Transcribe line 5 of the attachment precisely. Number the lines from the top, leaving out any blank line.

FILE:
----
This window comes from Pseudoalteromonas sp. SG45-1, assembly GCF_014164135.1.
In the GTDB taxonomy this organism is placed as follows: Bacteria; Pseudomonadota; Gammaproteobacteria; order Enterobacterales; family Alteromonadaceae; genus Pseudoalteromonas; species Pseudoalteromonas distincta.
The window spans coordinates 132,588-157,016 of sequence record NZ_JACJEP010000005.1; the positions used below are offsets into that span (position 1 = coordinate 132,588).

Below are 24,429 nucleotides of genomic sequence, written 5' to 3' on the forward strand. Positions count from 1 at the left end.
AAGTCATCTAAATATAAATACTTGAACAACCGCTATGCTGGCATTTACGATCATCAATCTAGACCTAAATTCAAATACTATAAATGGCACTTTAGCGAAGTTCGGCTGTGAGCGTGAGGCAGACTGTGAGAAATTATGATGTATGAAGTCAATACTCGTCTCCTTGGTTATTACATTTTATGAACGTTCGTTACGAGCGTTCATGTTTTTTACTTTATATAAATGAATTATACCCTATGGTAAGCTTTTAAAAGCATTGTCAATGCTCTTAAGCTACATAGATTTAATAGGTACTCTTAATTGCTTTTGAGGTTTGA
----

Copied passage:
AAGTCATCTAAATATAAATACTTGAACAACCGCTATGCTGGCATTTACGATCATCAATCTAGACCTAAATTCAAATACTATAAATGGCACTTTAGCGAAGTTCGGCTGTGAGCGTGAGGCAGACTGTGAGAAATTATGATGTATGAAGTCAATACTCGTCTCCTTGGTTATTACATTTTATGAACGTTCGTTACGAGCGTTCATGTTTTTTACTTTATATAAATGAATTATACCCTATGGTAAGCTTTTAAAAGCATTGTCAATGCTCTTAAGCTACATAGATTTAATAGGTACTCTTAATTGCTTTTGAGGTTTGA